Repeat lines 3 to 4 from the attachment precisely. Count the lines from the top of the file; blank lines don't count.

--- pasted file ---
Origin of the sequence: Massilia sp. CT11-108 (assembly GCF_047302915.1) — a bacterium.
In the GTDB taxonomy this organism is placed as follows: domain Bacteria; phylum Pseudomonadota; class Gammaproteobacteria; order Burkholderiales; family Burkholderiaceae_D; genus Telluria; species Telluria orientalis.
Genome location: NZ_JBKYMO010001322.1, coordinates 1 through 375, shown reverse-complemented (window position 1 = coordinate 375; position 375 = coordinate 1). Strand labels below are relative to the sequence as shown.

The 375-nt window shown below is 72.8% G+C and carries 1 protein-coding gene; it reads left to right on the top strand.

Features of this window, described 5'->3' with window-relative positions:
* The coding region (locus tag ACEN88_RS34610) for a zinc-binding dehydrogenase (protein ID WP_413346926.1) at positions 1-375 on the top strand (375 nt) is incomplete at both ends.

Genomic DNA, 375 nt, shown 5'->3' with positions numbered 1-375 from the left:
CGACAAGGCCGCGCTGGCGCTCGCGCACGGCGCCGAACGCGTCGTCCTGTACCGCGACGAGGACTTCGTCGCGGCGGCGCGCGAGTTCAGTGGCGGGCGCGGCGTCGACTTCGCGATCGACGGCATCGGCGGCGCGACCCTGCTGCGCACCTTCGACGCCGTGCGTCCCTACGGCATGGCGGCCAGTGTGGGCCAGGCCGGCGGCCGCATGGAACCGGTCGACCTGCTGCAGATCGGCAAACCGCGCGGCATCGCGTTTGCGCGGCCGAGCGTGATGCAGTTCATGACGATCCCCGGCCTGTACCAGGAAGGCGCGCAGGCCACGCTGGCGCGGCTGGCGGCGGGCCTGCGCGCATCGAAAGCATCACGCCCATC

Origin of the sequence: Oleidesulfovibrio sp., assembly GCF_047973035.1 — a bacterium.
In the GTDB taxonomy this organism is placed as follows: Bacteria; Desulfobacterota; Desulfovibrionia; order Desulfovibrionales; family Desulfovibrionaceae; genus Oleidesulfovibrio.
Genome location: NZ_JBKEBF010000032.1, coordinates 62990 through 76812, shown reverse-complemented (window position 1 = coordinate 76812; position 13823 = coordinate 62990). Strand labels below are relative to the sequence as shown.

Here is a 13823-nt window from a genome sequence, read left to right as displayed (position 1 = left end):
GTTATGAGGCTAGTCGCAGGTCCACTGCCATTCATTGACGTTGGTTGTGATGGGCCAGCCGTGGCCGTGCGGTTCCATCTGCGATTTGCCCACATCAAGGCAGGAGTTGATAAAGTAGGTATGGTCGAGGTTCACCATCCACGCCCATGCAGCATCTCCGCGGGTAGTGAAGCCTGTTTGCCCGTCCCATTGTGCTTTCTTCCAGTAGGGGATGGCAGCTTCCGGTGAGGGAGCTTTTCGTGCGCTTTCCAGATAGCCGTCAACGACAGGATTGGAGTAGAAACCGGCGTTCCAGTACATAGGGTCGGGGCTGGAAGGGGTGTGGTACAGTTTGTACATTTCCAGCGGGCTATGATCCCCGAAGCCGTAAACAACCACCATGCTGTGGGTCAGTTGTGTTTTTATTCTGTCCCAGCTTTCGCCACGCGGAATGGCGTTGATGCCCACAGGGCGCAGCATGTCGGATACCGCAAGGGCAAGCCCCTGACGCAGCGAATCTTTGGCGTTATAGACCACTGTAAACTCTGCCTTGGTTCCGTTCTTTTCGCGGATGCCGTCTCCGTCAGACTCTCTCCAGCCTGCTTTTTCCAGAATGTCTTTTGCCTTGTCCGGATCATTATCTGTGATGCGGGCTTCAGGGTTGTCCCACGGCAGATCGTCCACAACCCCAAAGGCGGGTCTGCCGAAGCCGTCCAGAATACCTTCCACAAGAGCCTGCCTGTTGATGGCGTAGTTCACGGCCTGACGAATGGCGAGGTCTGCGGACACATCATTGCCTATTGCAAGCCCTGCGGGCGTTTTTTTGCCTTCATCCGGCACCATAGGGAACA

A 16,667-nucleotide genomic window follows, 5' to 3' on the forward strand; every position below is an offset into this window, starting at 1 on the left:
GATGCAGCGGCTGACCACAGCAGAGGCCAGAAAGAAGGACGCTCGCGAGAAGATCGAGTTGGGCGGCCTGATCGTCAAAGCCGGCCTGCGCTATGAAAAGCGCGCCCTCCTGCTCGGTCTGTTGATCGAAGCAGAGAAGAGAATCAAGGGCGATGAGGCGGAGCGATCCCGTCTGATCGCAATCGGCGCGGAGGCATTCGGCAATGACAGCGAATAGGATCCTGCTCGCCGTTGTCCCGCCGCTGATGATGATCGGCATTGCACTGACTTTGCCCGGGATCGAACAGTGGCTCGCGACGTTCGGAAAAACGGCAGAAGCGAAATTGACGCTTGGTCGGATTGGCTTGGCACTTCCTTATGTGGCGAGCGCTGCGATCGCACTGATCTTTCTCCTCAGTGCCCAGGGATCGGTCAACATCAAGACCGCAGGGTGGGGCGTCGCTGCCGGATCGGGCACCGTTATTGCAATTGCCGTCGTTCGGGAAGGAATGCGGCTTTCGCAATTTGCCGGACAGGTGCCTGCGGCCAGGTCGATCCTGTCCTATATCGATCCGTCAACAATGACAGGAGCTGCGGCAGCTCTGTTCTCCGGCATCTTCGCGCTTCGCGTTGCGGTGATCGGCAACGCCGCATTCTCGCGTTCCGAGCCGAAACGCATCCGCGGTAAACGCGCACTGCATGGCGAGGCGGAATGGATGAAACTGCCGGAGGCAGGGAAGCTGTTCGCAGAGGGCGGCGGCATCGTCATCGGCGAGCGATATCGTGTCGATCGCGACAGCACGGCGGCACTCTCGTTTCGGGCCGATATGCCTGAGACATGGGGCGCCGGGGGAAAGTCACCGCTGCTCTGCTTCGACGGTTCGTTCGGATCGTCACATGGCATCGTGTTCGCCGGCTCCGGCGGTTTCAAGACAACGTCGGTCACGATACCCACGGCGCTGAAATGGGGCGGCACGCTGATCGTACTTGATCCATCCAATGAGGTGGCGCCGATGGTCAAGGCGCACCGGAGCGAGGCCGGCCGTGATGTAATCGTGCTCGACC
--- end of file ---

Genome location: NZ_JBKYMO010001322.1, coordinates 1 through 375, shown reverse-complemented (window position 1 = coordinate 375; position 375 = coordinate 1). Strand labels below are relative to the sequence as shown.

The 375-nt window shown below is 72.8% G+C and carries 1 protein-coding gene; it reads left to right on the top strand.